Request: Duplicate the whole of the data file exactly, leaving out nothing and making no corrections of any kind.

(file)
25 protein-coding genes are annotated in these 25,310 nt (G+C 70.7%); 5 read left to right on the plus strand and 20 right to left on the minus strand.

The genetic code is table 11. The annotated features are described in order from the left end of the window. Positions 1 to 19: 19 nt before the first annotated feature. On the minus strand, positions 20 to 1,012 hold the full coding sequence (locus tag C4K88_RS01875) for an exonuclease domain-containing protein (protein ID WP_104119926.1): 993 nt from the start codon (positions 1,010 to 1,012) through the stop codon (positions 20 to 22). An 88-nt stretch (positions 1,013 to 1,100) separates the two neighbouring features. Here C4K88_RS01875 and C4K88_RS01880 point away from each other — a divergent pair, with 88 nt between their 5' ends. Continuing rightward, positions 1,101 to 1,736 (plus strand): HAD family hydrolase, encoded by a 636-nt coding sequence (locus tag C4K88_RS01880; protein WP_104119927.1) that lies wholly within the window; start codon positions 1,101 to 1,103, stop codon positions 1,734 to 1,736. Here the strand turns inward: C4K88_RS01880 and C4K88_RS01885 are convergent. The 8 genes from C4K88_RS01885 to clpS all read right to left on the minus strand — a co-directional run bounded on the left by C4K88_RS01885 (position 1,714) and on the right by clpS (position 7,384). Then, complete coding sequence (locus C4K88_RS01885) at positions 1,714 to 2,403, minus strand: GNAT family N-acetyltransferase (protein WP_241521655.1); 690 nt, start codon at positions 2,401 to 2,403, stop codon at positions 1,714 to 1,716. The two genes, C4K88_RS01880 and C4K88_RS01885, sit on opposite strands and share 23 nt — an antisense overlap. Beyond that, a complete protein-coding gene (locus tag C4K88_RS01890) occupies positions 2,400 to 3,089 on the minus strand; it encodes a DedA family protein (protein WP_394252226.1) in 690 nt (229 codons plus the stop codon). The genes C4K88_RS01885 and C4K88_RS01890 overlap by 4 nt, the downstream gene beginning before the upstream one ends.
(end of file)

25 protein-coding genes are annotated in these 25,310 nt (G+C 70.7%); 5 read left to right on the plus strand and 20 right to left on the minus strand.

The genetic code is table 11. The annotated features are described in order from the left end of the window. Positions 1 to 19: 19 nt before the first annotated feature. On the minus strand, positions 20 to 1,012 hold the full coding sequence (locus tag C4K88_RS01875) for an exonuclease domain-containing protein (protein ID WP_104119926.1): 993 nt from the start codon (positions 1,010 to 1,012) through the stop codon (positions 20 to 22). An 88-nt stretch (positions 1,013 to 1,100) separates the two neighbouring features. Here C4K88_RS01875 and C4K88_RS01880 point away from each other — a divergent pair, with 88 nt between their 5' ends. Continuing rightward, positions 1,101 to 1,736 (plus strand): HAD family hydrolase, encoded by a 636-nt coding sequence (locus tag C4K88_RS01880; protein WP_104119927.1) that lies wholly within the window; start codon positions 1,101 to 1,103, stop codon positions 1,734 to 1,736. Here the strand turns inward: C4K88_RS01880 and C4K88_RS01885 are convergent. The 8 genes from C4K88_RS01885 to clpS all read right to left on the minus strand — a co-directional run bounded on the left by C4K88_RS01885 (position 1,714) and on the right by clpS (position 7,384). Then, complete coding sequence (locus C4K88_RS01885) at positions 1,714 to 2,403, minus strand: GNAT family N-acetyltransferase (protein WP_241521655.1); 690 nt, start codon at positions 2,401 to 2,403, stop codon at positions 1,714 to 1,716. The two genes, C4K88_RS01880 and C4K88_RS01885, sit on opposite strands and share 23 nt — an antisense overlap. Beyond that, a complete protein-coding gene (locus tag C4K88_RS01890) occupies positions 2,400 to 3,089 on the minus strand; it encodes a DedA family protein (protein WP_394252226.1) in 690 nt (229 codons plus the stop codon). The genes C4K88_RS01885 and C4K88_RS01890 overlap by 4 nt, the downstream gene beginning before the upstream one ends.